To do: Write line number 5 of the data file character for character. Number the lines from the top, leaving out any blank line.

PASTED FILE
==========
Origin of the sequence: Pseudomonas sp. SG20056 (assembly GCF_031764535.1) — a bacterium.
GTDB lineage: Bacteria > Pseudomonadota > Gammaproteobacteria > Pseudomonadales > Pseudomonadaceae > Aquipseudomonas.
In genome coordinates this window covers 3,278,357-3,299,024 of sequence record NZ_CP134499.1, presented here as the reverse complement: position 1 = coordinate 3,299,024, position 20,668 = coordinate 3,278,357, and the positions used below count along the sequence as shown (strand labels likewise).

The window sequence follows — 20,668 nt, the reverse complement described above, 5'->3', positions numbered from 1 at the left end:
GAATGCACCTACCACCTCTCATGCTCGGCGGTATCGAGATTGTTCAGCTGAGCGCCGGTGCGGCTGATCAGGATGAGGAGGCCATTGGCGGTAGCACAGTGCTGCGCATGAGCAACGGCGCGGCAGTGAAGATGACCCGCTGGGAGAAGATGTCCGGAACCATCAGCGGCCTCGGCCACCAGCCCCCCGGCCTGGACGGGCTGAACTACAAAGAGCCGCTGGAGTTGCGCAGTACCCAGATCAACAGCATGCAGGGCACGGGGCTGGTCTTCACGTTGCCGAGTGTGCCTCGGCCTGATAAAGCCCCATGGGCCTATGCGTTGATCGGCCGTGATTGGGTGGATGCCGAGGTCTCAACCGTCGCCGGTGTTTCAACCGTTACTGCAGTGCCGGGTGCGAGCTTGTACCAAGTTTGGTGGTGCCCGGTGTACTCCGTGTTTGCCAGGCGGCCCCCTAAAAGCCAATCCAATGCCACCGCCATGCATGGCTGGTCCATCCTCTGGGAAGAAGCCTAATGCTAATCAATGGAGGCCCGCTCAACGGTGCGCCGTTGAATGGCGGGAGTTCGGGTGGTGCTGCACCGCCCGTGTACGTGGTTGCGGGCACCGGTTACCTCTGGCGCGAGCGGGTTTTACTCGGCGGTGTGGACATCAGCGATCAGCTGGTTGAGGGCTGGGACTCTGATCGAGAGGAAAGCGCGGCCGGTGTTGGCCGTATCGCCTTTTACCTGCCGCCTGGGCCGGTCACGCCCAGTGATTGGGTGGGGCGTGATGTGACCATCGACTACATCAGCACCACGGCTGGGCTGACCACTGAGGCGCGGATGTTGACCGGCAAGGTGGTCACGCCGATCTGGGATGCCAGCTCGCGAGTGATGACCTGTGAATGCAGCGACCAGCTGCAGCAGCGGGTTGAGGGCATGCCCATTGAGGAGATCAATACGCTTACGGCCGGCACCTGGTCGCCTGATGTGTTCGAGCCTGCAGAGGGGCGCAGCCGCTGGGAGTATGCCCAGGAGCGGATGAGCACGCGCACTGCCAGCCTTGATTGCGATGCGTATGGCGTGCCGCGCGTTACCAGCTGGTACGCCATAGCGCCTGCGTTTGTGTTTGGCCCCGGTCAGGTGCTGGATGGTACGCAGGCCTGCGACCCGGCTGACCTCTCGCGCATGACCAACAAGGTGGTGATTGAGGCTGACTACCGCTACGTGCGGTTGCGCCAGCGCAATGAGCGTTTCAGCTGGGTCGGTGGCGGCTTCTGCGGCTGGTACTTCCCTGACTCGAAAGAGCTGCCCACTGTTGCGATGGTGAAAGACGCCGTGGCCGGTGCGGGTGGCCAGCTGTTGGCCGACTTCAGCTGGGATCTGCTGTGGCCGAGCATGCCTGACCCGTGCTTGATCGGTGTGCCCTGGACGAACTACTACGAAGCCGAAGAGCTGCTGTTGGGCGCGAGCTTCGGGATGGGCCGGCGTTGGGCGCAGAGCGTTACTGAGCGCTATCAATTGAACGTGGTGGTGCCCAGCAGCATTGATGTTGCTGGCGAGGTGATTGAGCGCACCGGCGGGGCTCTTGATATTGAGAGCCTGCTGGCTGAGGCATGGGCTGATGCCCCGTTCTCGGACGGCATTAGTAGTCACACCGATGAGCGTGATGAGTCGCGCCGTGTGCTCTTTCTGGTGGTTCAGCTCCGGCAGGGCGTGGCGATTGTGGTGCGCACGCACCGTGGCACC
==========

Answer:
GAATGCACCTACCACCTCTCATGCTCGGCGGTATCGAGATTGTTCAGCTGAGCGCCGGTGCGGCTGATCAGGATGAGGAGGCCATTGGCGGTAGCACAGTGCTGCGCATGAGCAACGGCGCGGCAGTGAAGATGACCCGCTGGGAGAAGATGTCCGGAACCATCAGCGGCCTCGGCCACCAGCCCCCCGGCCTGGACGGGCTGAACTACAAAGAGCCGCTGGAGTTGCGCAGTACCCAGATCAACAGCATGCAGGGCACGGGGCTGGTCTTCACGTTGCCGAGTGTGCCTCGGCCTGATAAAGCCCCATGGGCCTATGCGTTGATCGGCCGTGATTGGGTGGATGCCGAGGTCTCAACCGTCGCCGGTGTTTCAACCGTTACTGCAGTGCCGGGTGCGAGCTTGTACCAAGTTTGGTGGTGCCCGGTGTACTCCGTGTTTGCCAGGCGGCCCCCTAAAAGCCAATCCAATGCCACCGCCATGCATGGCTGGTCCATCCTCTGGGAAGAAGCCTAATGCTAATCAATGGAGGCCCGCTCAACGGTGCGCCGTTGAATGGCGGGAGTTCGGGTGGTGCTGCACCGCCCGTGTACGTGGTTGCGGGCACCGGTTACCTCTGGCGCGAGCGGGTTTTACTCGGCGGTGTGGACATCAGCGATCAGCTGGTTGAGGGCTGGGACTCTGATCGAGAGGAAAGCGCGGCCGGTGTTGGCCGTATCGCCTTTTACCTGCCGCCTGGGCCGGTCACGCCCAGTGATTGGGTGGGGCGTGATGTGACCATCGACTACATCAGCACCACGGCTGGGCTGACCACTGAGGCGCGGATGTTGACCGGCAAGGTGGTCACGCCGATCTGGGATGCCAGCTCGCGAGTGATGACCTGTGAATGCAGCGACCAGCTGCAGCAGCGGGTTGAGGGCATGCCCATTGAGGAGATCAATACGCTTACGGCCGGCACCTGGTCGCCTGATGTGTTCGAGCCTGCAGAGGGGCGCAGCCGCTGGGAGTATGCCCAGGAGCGGATGAGCACGCGCACTGCCAGCCTTGATTGCGATGCGTATGGCGTGCCGCGCGTTACCAGCTGGTACGCCATAGCGCCTGCGTTTGTGTTTGGCCCCGGTCAGGTGCTGGATGGTACGCAGGCCTGCGACCCGGCTGACCTCTCGCGCATGACCAACAAGGTGGTGATTGAGGCTGACTACCGCTACGTGCGGTTGCGCCAGCGCAATGAGCGTTTCAGCTGGGTCGGTGGCGGCTTCTGCGGCTGGTACTTCCCTGACTCGAAAGAGCTGCCCACTGTTGCGATGGTGAAAGACGCCGTGGCCGGTGCGGGTGGCCAGCTGTTGGCCGACTTCAGCTGGGATCTGCTGTGGCCGAGCATGCCTGACCCGTGCTTGATCGGTGTGCCCTGGACGAACTACTACGAAGCCGAAGAGCTGCTGTTGGGCGCGAGCTTCGGGATGGGCCGGCGTTGGGCGCAGAGCGTTACTGAGCGCTATCAATTGAACGTGGTGGTGCCCAGCAGCATTGATGTTGCTGGCGAGGTGATTGAGCGCACCGGCGGGGCTCTTGATATTGAGAGCCTGCTGGCTGAGGCATGGGCTGATGCCCCGTTCTCGGACGGCATTAGTAGTCACACCGATGAGCGTGATGAGTCGCGCCGTGTGCTCTTTCTGGTGGTTCAGCTCCGGCAGGGCGTGGCGATTGTGGTGCGCACGCACCGTGGCACC